After Biden’s latest speech accusing Trump backers of endangering democracy, Republicans pushed back. They noted it was Biden’s supporters in Colorado and Maine who took Trump’s name off the ballot, short-circuiting the democratic process. (Those rulings have been suspended pending review). And several other Democrat-run states are in the process of doing the same. And, they note, Democratic parties in at least two states — Florida and North Carolina– refuse to allow Biden challengers Rep. Dean Phillips and author Marianne Williamson to appear on the ballot in their primary.

And Biden stripped Iowa and New Hampshire of their places at the front of the primary calendar, allowing him to avoid high-profile early contests in two states he lost badly in 2020.

As a result, Republican critics say, it’s Biden who’s undermining democracy and fanning the flames of division.

Christian Nascimento, chair of the Montgomery County Republicans, said, “The president is using divisive events in our history to try and divide us further and take attention away from the fact that under his presidency, inflation is worse in the world is less safe.”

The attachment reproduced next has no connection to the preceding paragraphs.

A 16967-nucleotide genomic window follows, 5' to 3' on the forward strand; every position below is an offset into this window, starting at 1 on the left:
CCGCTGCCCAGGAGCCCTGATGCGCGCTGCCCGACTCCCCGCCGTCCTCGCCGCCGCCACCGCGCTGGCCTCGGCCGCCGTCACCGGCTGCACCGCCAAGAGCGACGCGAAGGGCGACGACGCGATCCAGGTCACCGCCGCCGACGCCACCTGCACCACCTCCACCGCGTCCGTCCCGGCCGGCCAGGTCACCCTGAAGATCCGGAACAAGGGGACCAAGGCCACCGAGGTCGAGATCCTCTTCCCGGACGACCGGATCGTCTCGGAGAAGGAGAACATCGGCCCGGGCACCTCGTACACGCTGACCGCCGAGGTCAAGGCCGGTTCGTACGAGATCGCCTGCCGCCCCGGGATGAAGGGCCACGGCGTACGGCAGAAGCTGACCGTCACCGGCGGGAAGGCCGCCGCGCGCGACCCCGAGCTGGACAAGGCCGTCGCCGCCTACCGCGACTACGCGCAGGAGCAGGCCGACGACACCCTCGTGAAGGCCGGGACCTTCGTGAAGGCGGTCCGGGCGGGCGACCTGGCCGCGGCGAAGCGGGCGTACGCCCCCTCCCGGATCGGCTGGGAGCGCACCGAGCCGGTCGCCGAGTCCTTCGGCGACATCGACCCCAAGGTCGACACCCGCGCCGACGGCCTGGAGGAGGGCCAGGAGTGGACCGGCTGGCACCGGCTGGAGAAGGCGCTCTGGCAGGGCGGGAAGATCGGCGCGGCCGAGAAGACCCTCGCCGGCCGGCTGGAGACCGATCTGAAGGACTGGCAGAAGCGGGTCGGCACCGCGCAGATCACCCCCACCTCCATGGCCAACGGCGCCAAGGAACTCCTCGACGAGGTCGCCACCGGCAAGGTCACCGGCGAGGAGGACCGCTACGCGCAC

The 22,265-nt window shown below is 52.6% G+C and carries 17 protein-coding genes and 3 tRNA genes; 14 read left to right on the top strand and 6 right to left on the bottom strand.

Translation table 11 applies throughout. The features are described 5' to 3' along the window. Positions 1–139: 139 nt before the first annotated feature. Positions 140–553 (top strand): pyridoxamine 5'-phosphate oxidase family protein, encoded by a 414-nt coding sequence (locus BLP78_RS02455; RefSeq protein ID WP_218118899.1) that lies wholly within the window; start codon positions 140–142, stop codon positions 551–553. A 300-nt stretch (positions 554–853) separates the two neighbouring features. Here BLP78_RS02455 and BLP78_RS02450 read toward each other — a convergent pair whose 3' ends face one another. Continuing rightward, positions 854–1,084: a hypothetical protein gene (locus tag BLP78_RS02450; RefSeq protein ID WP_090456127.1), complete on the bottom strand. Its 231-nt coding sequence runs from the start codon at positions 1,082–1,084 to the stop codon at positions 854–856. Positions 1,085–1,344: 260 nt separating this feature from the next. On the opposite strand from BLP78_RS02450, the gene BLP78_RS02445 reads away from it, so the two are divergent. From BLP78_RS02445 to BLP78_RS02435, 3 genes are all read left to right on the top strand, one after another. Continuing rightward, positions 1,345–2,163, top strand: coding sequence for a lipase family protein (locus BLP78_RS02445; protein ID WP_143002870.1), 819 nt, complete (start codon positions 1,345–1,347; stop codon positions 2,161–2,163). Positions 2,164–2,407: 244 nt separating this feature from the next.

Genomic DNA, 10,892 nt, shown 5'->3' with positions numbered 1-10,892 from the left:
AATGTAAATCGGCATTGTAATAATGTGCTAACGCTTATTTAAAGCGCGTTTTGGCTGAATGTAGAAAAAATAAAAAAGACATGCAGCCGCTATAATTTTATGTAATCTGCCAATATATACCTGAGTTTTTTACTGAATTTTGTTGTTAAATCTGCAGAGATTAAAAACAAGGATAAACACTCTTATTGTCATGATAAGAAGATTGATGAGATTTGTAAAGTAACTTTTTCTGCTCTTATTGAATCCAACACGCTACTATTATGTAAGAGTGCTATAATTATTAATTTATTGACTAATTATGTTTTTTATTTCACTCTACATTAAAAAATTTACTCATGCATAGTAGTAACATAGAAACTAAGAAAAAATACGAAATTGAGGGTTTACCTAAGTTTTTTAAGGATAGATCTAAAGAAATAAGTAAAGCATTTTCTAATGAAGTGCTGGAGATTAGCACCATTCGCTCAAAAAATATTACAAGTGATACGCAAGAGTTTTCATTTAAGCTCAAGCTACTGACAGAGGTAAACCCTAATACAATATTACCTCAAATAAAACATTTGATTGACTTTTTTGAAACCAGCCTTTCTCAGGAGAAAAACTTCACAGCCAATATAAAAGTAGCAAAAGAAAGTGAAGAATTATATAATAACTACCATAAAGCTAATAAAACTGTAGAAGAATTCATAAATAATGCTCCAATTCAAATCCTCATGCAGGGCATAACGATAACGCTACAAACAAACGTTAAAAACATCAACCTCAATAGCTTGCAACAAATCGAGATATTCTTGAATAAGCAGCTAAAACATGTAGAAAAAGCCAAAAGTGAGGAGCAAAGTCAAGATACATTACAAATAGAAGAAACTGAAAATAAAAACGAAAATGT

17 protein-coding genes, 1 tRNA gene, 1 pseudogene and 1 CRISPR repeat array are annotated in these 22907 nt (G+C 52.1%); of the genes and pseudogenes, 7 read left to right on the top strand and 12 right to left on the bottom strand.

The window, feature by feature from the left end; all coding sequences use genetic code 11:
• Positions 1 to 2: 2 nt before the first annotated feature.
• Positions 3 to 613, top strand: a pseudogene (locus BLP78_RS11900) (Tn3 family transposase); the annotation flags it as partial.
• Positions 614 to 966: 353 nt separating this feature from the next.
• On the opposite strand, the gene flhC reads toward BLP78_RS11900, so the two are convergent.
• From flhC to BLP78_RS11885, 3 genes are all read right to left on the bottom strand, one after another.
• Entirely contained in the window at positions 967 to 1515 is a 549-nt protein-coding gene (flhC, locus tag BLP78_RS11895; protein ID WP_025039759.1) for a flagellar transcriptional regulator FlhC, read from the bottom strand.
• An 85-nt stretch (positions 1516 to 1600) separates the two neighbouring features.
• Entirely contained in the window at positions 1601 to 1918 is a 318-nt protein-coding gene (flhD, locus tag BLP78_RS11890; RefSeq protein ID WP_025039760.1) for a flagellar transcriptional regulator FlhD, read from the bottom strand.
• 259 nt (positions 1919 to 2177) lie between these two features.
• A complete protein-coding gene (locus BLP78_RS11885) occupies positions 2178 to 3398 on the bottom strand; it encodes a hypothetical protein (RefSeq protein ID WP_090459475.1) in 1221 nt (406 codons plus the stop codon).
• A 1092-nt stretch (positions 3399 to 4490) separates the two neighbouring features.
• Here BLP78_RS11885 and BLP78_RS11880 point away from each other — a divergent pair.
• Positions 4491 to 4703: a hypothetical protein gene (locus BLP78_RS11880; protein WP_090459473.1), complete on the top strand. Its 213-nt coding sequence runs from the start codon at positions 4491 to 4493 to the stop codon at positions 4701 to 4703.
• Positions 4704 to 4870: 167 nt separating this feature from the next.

Delaware County GOP Chair Frank Agovino said, “Residents of Delaware County do not trust President Biden with very much. That is clear. The more he personally attacks former President Trump, the more people become uncertain of all the allegations surrounding him. Ultimately, the American people will decide Trump’s guilt or innocence and will care very little about President Biden’s speech on Jan. 6 or any other day.”

And Christine Flowers, a Philadelphia conservative pundit who writes for DVJournal, said, “To me, Joe Biden is the one who needs a few lessons in the history of democracy because his constant hysterical attacks on those who disagree with him are not conducive to that unity that he seems to treasure.”

Gov. Josh Shapiro (D) said on MSNBC, “Democracy and freedom are very much central to the question of who the next president should be. And clearly, it is on the ballot and has been for the last couple of cycles.”

“Pennsylvanians have a unique role with democracy and freedom, that is seeds being planted by William Penn that were insured and grown at that field in Valley Forge where Washington and his band of patriots made sure that that dream of freedom and democracy could continue on with (Benjamin) Franklin, and (civil rights activist) Cecil B. Moore and others who have stepped up at times when we’ve been tested…”